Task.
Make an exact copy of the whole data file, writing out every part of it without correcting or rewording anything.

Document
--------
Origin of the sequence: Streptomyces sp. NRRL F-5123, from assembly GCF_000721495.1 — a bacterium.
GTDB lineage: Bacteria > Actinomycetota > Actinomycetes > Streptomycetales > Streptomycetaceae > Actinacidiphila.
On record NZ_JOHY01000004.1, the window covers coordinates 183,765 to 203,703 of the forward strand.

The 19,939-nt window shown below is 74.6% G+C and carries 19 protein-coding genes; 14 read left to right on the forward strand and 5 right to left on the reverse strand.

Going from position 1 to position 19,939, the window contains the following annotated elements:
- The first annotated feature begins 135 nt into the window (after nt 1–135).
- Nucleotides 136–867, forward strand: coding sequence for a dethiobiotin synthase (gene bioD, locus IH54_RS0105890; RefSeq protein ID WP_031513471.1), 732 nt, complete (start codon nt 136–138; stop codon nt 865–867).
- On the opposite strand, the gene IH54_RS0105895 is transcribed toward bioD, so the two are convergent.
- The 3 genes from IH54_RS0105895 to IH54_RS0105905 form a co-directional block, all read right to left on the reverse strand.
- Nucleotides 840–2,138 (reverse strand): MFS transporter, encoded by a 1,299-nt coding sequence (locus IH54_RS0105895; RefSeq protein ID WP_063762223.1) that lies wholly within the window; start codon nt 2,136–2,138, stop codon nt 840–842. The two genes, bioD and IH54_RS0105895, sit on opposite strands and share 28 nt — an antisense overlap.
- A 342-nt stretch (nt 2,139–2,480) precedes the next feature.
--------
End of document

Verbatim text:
Origin of the sequence: Streptomyces sp. NRRL F-5123, from assembly GCF_000721495.1 — a bacterium.
GTDB lineage: Bacteria > Actinomycetota > Actinomycetes > Streptomycetales > Streptomycetaceae > Actinacidiphila.
On record NZ_JOHY01000004.1, the window covers coordinates 183,765 to 203,703 of the forward strand.

The 19,939-nt window shown below is 74.6% G+C and carries 19 protein-coding genes; 14 read left to right on the forward strand and 5 right to left on the reverse strand.

Going from position 1 to position 19,939, the window contains the following annotated elements:
- The first annotated feature begins 135 nt into the window (after nt 1–135).
- Nucleotides 136–867, forward strand: coding sequence for a dethiobiotin synthase (gene bioD, locus IH54_RS0105890; RefSeq protein ID WP_031513471.1), 732 nt, complete (start codon nt 136–138; stop codon nt 865–867).
- On the opposite strand, the gene IH54_RS0105895 is transcribed toward bioD, so the two are convergent.
- The 3 genes from IH54_RS0105895 to IH54_RS0105905 form a co-directional block, all read right to left on the reverse strand.
- Nucleotides 840–2,138 (reverse strand): MFS transporter, encoded by a 1,299-nt coding sequence (locus IH54_RS0105895; RefSeq protein ID WP_063762223.1) that lies wholly within the window; start codon nt 2,136–2,138, stop codon nt 840–842. The two genes, bioD and IH54_RS0105895, sit on opposite strands and share 28 nt — an antisense overlap.
- A 342-nt stretch (nt 2,139–2,480) precedes the next feature.